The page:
Why Using Bitcoin Could Make a Target-Style Data Breach Obsolete

The recent data breach at Target is one of the worst breaches of credit card information ever. But if those millions of Target Corp. (NYSE: TGT) customers had been using Bitcoin instead of credit cards, the thieves could not have stolen any of their personal data.

The thieves who stole the credit card data from Target customers took the information from Target's own computer systems. They got credit card numbers, names, and home addresses. In short order, the Target thieves were selling this data to other criminals over the Internet.

This is more evidence of the rising vulnerability of credit cards to clever and determined thieves.

But using Bitcoin is much more secure than paying with your Visa or Mastercard.

In fact, Bitcoin's security is one of the chief advantages of using Bitcoin over other payment methods, and a big reason why we'll see more merchants move to accept the digital currency - making Bitcoin more valuable.

"A Bitcoin-based alternative to conventional credit card networks could be significantly more secure and, as a result, more convenient and affordable for everyone," Washington Post technology writer Timothy B. Lee said recently.

How Using Bitcoin Is Safer Than Using a Credit Card

Bitcoin is actually much more like cash than most other forms of payment.

Each transaction only contains an address (a unique string of characters) for the sender, an address for the recipient, and the amount of Bitcoin being transferred between them.

The address can only successfully send Bitcoin if it has access to the private key associated with a person's Bitcoin wallet. This private key is never sent as part of the transaction, however.

But just as importantly, using Bitcoin instead of a credit card also means that no personal data is transmitted or stored. That leaves potential data thieves empty-handed save for the Bitcoin addresses, which are useless without the private keys.

Another aspect of Bitcoin that is appealing to web shoppers: Its anonymity makes it harder for anyone to track what you buy and where you bought it. This is comforting to consumers who are uneasy about the trend towards data mining of personal shopping habits for commercial purposes.

Of course, at this point in the digital currency's young life, using Bitcoin today is not as easy as using a credit card. The good news is that the number of merchants accepting Bitcoin is growing daily.

You Won't Have to Wait Much Longer to Start Using Bitcoin

Merchants have plenty of reasons to start using Bitcoin themselves, and the superior security over credit cards is just one of them.

Credit cards also charge merchants transaction fees of between 2% and 3%, while any fee for using Bitcoin is less than 1% - if any fee is incurred at all.

What's more, recent studies have shown that Bitcoin users are among the youngest and wealthiest consumers out there. Accepting Bitcoin could win more of their business.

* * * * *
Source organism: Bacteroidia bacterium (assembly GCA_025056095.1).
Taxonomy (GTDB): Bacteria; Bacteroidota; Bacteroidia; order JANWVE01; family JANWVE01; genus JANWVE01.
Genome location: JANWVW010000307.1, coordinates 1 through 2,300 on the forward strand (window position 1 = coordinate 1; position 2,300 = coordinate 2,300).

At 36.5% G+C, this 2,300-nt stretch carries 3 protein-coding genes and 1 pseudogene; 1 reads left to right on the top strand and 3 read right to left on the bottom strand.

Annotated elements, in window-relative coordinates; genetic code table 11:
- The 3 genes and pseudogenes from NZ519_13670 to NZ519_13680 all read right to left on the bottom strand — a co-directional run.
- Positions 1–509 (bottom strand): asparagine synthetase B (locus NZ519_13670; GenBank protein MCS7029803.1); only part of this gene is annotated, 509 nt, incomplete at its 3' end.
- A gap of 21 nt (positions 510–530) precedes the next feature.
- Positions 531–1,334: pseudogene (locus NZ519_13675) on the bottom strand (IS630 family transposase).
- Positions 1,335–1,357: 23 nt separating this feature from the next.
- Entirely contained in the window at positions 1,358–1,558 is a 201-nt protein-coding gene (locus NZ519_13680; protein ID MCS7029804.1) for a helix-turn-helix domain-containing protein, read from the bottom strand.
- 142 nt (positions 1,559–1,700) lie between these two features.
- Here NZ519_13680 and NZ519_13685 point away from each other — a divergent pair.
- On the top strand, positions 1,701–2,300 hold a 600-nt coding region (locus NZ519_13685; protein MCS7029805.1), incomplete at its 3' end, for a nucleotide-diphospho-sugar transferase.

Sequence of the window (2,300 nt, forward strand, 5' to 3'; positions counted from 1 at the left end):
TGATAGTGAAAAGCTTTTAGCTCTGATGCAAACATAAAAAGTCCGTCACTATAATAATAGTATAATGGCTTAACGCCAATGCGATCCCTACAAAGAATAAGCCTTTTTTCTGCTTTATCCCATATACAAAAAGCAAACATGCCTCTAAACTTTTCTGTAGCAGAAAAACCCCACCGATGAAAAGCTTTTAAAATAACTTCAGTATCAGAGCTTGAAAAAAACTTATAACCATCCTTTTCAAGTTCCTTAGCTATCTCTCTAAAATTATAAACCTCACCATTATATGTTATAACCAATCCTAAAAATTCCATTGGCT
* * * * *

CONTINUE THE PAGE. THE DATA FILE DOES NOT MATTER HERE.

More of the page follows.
One thing that has held back wider consumer adoption of Bitcoin, in addition to not having enough places to spend it, is that the process of acquiring and using Bitcoin is not simple enough yet for the majority of consumers.

Let's face it, for all of its flaws, using a credit card couldn't be any easier. At some point - almost certainly within the next year or so - some entrepreneur will develop a super-easy way to for anyone to use Bitcoin.

And that will accelerate the momentum toward mass adoption of the digital currency among both merchants and consumers.

Think about it. The credit card as we know it today emerged in the 1950s and 1960s - a half century ago.

Now given its susceptibility to data theft and fraud, the credit card is all but obsolete.

Bitcoin has defied its critic over and over again. Just recently, two major governments tried to curb the use of the digital currency - and have failed utterly. Here's why governments and central banks can't stop Bitcoin...

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About the Author

David Zeiler, Associate Editor for Money Morning at Money Map Press, has been a journalist for more than 35 years, including 18 spent at The Baltimore Sun. He has worked as a writer, editor, and page designer at different times in his career. He's interviewed a number of well-known personalities - ranging from punk rock icon Joey Ramone to Apple Inc. co-founder Steve Wozniak.

Over the course of his journalistic career, Dave has covered many diverse subjects. Since arriving at Money Morning in 2011, he has focused primarily on technology. He's an expert on both Apple and cryptocurrencies. He started writing about Apple for The Sun in the mid-1990s, and had an Apple blog on The Sun's web site from 2007-2009. Dave's been writing about Bitcoin since 2011 - long before most people had even heard of it. He even mined it for a short time.

Dave has a BA in English and Mass Communications from Loyola University Maryland.

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